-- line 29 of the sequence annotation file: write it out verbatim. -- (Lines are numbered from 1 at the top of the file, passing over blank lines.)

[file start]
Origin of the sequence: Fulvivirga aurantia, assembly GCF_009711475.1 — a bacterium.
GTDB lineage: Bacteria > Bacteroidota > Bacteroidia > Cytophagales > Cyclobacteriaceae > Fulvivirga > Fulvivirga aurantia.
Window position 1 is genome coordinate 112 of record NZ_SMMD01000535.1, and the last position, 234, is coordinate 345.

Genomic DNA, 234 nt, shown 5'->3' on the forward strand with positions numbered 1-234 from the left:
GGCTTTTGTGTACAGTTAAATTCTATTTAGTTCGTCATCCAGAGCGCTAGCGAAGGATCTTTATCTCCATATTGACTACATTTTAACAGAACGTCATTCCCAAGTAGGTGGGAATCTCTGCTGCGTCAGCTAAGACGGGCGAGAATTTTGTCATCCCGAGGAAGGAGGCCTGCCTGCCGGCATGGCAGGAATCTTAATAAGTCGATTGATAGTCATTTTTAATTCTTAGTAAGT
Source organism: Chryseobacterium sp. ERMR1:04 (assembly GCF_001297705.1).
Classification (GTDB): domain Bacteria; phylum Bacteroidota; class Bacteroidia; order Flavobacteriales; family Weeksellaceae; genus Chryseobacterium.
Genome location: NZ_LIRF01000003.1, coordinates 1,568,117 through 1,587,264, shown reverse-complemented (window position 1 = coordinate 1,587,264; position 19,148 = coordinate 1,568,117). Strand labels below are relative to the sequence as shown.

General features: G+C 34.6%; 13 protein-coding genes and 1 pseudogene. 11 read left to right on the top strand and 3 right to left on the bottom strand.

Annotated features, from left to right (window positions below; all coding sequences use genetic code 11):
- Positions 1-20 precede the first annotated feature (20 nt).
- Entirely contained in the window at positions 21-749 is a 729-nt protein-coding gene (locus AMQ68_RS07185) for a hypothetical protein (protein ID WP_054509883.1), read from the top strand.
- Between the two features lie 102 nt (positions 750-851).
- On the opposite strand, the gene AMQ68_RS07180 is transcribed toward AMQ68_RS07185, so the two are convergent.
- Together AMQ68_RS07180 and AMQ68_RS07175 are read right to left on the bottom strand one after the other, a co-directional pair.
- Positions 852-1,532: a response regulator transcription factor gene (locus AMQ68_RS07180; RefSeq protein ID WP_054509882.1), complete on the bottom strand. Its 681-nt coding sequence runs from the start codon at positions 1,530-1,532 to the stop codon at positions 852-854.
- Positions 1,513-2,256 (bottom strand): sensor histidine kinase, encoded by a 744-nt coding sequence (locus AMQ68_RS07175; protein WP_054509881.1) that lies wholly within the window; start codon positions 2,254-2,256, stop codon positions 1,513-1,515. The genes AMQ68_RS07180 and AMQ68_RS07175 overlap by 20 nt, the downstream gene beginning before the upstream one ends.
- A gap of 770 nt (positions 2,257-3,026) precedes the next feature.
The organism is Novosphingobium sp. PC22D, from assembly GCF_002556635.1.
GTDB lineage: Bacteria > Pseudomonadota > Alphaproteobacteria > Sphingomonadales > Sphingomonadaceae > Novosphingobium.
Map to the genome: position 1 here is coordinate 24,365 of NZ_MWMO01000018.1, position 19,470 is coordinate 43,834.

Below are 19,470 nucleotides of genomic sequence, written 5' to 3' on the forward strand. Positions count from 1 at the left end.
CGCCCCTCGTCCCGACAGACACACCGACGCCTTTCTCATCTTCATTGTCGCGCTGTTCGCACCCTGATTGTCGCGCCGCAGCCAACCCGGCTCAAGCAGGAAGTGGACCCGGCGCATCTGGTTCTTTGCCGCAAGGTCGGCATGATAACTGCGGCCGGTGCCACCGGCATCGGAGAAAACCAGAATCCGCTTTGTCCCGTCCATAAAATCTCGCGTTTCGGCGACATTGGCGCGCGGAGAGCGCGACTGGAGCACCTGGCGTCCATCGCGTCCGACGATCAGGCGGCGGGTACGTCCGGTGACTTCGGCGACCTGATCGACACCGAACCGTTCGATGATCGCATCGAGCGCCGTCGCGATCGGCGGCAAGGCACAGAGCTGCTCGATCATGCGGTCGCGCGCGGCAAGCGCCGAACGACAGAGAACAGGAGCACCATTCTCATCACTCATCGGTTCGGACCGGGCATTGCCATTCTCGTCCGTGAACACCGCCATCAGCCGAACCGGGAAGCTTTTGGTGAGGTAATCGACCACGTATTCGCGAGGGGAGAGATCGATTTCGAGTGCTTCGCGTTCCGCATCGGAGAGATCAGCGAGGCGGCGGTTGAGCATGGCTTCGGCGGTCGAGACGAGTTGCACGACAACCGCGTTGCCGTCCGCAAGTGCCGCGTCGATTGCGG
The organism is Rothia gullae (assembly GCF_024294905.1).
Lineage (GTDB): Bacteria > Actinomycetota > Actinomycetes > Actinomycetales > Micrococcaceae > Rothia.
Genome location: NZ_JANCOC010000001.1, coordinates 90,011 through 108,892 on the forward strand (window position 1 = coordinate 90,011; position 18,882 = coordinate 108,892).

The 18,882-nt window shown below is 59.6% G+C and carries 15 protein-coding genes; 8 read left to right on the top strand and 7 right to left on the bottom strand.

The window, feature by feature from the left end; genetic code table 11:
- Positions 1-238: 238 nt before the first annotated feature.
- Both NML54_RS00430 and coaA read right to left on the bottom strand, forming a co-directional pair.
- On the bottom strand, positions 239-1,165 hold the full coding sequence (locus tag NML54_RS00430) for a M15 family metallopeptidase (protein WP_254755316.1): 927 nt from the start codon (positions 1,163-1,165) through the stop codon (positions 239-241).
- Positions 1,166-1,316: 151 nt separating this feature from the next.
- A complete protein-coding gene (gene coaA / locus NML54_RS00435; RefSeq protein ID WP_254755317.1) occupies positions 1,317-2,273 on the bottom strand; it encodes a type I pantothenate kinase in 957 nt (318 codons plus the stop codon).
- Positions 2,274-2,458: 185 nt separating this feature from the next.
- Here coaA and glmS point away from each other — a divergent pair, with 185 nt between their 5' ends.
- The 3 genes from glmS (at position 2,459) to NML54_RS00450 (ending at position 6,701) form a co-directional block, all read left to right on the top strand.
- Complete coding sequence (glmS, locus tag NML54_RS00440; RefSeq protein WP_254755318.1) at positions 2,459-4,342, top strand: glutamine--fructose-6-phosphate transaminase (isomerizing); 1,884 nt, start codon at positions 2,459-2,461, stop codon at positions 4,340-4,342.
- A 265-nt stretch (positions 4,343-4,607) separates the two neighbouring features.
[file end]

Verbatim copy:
- Positions 1-238: 238 nt before the first annotated feature.